Has Your Favorite Restaurant Been Breached? High-End Eateries Around the Country Victims of Data Breach

Though a popular restaurant group has yet to admit it publicly, all signs point to a data breach at Select Restaurants, Inc.

When you Google Select Restaurants, Inc., a “This site may be hacked” warning pops up directly under the search results, which is a red flag of sorts, according to cybersecurity journalist Brian Krebs who runs KrebsonSecurity.com. According to Krebs, a similar warning has appeared under other sites who suffered breaches, like Datapoint POS who was connected with the CiCi’s Pizza chain breach a little less than a year ago.

Select Restaurants, Inc. is an Ohio-based company that owns and operates some well-known, mostly high-end restaurants in Boston, Baltimore, Chicago, Cleveland, California, Illinois, New Jersey and Pennsylvania.

“From Boston’s Top of the Hub, to the distinctive Parkers’ Lighthouse in Long Beach, CA, to casual dining at Winberie’s Restaurants in New Jersey and Illinois, Select restaurants are sure to please,” according to its website.

See the end of this post for a full list of restaurants.

Back to the Google warning, which according to Krebs “generally means some portion of the site was compromised by scammers who are trying to abuse the site’s search engine rankings to beef up the rankings for ‘spammy’ sites — such as those peddling counterfeit prescription drugs and designer handbags,” according to Krebs’ March 17 post.

As of March 30, there was nothing on Select Restaurant’s website updating customers of a breach. And the company did not respond to Kreb’s request for comment.

However, the breach appears “to have been the result of an intrusion at the company’s POS vendor — Geneva, Ill. based 24×7 Hospitality Technology. 24×7 handles credit and debit card transactions for thousands of hotels and restaurants,” according to the post.

Back in mid-February, 24×7 Hospitality sent a letter to its customers warning that some of its systems had been hacked with malware that siphoned card data at infected cash registers. Krebs obtained a letter sent from 24×7 Hospitality to Select Restaurants warning of a breach that involved all of their restaurants and that took place from October 2016 to January 2017.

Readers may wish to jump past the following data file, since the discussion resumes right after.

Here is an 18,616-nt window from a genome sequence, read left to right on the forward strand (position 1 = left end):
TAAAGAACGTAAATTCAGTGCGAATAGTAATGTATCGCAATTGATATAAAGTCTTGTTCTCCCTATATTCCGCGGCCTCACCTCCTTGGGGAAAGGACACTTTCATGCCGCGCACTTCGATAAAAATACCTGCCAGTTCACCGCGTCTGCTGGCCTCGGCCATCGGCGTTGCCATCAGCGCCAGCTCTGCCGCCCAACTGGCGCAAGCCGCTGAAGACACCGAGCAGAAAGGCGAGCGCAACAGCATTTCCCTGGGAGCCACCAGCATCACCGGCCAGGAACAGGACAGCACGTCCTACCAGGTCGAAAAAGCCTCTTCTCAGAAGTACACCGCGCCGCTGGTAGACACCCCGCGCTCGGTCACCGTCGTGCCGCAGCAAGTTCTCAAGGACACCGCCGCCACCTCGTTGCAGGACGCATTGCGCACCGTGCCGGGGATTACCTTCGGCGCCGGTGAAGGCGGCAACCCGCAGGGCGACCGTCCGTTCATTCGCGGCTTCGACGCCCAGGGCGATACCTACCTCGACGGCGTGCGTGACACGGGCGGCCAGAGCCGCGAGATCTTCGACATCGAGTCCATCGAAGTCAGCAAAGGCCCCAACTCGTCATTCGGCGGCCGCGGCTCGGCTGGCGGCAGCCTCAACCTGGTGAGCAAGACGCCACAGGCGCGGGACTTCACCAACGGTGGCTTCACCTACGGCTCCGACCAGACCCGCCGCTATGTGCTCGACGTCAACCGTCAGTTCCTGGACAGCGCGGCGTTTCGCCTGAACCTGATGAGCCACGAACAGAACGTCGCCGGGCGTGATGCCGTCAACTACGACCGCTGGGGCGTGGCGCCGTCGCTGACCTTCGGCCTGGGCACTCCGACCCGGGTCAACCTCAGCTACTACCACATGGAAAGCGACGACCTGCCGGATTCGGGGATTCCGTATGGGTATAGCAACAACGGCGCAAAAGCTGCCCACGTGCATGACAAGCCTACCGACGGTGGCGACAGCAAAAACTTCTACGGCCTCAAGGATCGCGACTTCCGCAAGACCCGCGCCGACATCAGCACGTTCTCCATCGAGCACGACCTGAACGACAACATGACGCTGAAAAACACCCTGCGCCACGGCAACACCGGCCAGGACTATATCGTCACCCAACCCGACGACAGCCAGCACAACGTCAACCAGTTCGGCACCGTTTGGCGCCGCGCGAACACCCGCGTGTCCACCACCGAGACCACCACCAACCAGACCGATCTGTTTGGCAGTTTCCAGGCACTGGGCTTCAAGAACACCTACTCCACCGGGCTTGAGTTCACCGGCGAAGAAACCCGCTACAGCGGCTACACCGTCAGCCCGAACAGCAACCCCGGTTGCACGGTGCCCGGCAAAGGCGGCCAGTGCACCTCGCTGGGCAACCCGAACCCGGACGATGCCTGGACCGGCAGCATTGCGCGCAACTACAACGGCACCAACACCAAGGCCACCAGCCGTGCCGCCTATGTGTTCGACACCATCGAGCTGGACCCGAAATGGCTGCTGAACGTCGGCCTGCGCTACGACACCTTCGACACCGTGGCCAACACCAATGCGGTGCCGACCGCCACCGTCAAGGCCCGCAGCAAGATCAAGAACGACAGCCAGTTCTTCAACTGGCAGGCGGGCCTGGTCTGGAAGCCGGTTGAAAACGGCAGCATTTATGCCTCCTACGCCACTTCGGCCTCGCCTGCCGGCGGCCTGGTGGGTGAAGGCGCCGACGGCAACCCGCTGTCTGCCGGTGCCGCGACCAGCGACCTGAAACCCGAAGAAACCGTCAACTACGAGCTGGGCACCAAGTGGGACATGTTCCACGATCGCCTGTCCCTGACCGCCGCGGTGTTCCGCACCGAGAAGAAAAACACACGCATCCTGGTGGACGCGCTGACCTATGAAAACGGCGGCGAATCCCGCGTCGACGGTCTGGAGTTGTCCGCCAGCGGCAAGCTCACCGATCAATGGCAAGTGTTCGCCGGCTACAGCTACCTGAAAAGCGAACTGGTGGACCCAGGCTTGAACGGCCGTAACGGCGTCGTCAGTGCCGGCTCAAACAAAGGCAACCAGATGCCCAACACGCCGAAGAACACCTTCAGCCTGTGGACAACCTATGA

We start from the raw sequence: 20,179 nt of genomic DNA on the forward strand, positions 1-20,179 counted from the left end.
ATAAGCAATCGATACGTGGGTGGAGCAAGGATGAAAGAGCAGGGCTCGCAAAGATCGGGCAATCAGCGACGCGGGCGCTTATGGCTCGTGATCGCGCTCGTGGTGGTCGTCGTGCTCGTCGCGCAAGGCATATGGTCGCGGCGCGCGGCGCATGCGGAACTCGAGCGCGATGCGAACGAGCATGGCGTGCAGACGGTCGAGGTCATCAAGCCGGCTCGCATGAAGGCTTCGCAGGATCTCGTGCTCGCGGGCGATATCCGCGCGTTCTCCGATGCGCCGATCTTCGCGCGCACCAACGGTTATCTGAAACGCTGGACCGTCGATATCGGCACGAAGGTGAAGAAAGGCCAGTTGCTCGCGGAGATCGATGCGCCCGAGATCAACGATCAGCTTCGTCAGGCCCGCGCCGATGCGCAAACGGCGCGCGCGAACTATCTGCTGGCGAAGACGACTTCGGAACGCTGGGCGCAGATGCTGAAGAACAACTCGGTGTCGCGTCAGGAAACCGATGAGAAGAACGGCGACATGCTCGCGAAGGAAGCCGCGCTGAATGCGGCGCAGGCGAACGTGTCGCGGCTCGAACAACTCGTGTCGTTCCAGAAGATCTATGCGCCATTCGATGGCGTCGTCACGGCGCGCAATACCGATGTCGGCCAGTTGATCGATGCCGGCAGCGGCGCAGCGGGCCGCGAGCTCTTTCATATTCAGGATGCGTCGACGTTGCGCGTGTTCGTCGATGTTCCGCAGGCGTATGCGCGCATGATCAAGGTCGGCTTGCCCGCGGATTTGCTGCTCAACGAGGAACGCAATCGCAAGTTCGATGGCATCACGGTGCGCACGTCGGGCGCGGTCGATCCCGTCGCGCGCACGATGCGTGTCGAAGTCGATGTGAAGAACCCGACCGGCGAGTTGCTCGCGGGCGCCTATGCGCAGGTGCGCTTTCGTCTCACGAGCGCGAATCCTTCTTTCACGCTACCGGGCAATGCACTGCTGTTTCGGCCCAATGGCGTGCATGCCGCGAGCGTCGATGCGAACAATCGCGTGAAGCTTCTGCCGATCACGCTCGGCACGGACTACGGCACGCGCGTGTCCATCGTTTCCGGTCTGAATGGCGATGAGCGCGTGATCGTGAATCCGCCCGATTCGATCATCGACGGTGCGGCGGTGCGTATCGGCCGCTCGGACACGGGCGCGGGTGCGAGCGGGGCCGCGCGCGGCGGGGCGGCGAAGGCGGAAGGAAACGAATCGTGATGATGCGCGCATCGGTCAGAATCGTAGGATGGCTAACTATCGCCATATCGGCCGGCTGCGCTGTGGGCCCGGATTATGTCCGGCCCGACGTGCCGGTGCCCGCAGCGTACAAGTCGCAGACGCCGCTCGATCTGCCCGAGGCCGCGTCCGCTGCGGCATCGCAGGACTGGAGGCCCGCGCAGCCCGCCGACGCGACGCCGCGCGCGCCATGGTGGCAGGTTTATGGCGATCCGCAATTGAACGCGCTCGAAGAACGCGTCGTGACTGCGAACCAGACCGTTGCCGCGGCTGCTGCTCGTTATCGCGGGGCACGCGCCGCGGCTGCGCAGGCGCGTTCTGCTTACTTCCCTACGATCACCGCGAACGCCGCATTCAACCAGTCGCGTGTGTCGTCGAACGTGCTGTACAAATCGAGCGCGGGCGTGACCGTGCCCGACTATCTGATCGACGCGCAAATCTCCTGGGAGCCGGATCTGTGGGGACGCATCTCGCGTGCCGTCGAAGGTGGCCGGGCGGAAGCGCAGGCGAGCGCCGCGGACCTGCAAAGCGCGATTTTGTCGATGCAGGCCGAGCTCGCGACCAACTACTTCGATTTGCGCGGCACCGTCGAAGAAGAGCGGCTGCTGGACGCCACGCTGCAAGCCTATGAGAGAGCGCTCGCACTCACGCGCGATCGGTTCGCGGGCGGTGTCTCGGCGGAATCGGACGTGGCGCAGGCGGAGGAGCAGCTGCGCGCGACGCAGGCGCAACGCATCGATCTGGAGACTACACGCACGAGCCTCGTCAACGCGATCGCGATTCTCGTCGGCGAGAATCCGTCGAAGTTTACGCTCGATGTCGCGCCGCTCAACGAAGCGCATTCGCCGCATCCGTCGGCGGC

Krebs analysis is pretty spot on:

“From my perspective, organized crime gangs have so completely overrun the hospitality and restaurant point-of-sale systems here in the United States that I just assume my card may very well be compromised whenever I use it at a restaurant or hotel bar/eatery. I’ve received no fewer than three new credit cards over the past year, and I’d wager that in at least one of those cases I happened to have used the card at multiple merchants whose POS systems were hacked at the same time.”

A personal injury law firm in Jacksonville, Florida is already looking to capitalize on the breach. Citing a “class action lawsuit investigation,” Abbott Law Group P.A. is looking for folks affected:

“Did you recently visit a dining establishment owned by Select Restaurants Inc.?

Did your debit card have fraudulent charges or unauthorized purchases after your visit? Then you may be eligible to join a potential class action lawsuit and receive financial compensation,” according to its website.


Restaurants owned by Select Restaurants, Inc.

  • Top of the Hub in Boston;
  • Parker’s Lighthouse in Long Beach, Calif.;
  • Rusty Scupper in Baltimore, Md.;
  • Parkers Blue Ash Tavern in Cincinnati, Ohio;
  • Parkers’ Restaurant & Bar in Downers Grove, Illinois;
  • Winberie’s Restaurant & Bar with locations in Oak Park, Illinois and Princeton and Summit, New Jersey; and
  • Black Powder Tavern in Valley Forge, PA.


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